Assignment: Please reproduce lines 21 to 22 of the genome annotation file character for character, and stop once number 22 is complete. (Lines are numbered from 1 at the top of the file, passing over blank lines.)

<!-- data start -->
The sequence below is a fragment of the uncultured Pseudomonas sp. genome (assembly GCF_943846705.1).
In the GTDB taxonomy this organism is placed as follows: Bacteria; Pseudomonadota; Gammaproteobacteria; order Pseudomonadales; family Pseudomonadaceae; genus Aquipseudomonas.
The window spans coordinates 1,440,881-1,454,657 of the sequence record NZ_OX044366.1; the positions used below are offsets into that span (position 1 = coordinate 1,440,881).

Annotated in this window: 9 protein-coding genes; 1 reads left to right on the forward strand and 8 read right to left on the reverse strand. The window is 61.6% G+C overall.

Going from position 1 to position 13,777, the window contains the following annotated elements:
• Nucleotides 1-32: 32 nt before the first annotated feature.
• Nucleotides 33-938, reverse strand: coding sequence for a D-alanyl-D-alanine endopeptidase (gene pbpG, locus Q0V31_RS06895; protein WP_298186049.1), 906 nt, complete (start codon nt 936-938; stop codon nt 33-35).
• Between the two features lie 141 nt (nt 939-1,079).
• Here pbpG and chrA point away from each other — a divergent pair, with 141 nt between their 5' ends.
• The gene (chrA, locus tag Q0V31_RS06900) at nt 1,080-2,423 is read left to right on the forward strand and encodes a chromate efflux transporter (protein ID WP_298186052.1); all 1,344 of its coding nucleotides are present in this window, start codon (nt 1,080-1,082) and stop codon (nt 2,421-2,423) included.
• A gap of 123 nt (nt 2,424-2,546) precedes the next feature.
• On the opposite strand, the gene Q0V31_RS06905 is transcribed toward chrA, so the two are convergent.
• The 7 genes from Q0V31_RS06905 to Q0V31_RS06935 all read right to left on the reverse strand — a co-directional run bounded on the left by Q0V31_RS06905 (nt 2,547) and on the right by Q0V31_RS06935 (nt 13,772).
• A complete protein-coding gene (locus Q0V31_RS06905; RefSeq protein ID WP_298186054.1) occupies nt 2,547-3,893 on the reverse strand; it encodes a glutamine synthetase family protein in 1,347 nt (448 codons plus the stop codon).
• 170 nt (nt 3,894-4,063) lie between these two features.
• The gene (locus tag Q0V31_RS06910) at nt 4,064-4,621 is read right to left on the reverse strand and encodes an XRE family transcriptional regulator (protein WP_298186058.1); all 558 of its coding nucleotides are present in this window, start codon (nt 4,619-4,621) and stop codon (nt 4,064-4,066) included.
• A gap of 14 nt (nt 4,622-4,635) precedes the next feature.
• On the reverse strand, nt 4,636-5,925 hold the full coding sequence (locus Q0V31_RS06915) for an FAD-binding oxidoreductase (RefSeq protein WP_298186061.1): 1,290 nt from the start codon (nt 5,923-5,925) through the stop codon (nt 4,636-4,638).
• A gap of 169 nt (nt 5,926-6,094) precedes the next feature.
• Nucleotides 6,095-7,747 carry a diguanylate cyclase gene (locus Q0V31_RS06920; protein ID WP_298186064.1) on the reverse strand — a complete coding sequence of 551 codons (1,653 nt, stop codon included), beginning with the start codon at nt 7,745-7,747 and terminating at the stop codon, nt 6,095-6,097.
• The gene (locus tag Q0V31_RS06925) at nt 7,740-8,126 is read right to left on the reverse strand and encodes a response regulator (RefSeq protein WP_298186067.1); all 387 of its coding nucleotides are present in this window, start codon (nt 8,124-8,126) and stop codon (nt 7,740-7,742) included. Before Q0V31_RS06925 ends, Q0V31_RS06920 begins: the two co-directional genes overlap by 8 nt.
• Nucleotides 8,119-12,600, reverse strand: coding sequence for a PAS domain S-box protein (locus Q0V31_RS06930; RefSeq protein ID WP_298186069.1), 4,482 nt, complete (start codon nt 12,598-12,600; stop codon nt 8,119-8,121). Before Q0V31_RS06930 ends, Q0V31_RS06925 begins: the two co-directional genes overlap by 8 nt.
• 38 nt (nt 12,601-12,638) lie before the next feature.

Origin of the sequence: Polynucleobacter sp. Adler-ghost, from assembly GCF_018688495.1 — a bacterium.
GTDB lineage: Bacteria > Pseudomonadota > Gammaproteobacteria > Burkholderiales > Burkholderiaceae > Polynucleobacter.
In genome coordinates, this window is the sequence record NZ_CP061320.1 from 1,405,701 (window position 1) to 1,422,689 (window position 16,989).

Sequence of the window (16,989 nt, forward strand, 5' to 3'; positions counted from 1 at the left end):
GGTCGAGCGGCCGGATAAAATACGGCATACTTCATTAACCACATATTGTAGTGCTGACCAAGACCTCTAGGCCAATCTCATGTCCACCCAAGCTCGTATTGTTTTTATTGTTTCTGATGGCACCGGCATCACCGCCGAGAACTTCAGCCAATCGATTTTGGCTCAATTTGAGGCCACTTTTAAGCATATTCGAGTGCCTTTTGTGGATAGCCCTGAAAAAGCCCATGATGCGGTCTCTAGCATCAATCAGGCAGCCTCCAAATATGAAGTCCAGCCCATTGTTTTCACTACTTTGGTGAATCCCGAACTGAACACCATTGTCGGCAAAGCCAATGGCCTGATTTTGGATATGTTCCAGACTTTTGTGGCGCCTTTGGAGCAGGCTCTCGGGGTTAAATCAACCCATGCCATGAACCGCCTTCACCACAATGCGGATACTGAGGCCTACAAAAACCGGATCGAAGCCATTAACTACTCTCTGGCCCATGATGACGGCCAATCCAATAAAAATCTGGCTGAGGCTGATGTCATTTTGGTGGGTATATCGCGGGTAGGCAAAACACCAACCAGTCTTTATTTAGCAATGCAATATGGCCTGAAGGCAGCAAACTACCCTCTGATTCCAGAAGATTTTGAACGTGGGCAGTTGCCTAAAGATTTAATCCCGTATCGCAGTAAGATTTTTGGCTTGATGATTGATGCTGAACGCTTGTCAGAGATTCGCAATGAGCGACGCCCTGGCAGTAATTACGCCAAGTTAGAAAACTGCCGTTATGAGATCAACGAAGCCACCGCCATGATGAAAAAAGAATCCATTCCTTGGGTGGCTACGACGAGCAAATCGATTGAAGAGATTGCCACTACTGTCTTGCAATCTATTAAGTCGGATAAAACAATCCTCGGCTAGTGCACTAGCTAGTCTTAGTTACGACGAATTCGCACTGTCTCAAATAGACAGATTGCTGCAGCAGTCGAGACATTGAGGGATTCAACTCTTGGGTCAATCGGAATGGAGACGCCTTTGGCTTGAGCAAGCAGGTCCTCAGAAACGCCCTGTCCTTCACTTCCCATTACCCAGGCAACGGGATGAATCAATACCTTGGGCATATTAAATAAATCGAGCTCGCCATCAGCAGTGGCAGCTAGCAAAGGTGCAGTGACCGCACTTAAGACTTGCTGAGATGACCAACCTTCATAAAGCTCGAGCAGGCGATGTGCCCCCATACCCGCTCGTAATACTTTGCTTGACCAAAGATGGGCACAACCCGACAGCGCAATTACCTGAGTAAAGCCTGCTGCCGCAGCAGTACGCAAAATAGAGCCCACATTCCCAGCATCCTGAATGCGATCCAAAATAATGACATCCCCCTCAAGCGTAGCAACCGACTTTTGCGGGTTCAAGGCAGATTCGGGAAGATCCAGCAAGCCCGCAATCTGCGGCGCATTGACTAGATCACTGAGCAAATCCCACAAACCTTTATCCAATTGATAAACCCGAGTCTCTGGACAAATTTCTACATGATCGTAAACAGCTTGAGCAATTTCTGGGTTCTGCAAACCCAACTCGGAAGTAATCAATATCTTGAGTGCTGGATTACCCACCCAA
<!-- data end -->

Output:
• The gene (locus tag Q0V31_RS06925) at nt 7,740-8,126 is read right to left on the reverse strand and encodes a response regulator (RefSeq protein WP_298186067.1); all 387 of its coding nucleotides are present in this window, start codon (nt 8,124-8,126) and stop codon (nt 7,740-7,742) included. Before Q0V31_RS06925 ends, Q0V31_RS06920 begins: the two co-directional genes overlap by 8 nt.
• Nucleotides 8,119-12,600, reverse strand: coding sequence for a PAS domain S-box protein (locus Q0V31_RS06930; RefSeq protein ID WP_298186069.1), 4,482 nt, complete (start codon nt 12,598-12,600; stop codon nt 8,119-8,121). Before Q0V31_RS06930 ends, Q0V31_RS06925 begins: the two co-directional genes overlap by 8 nt.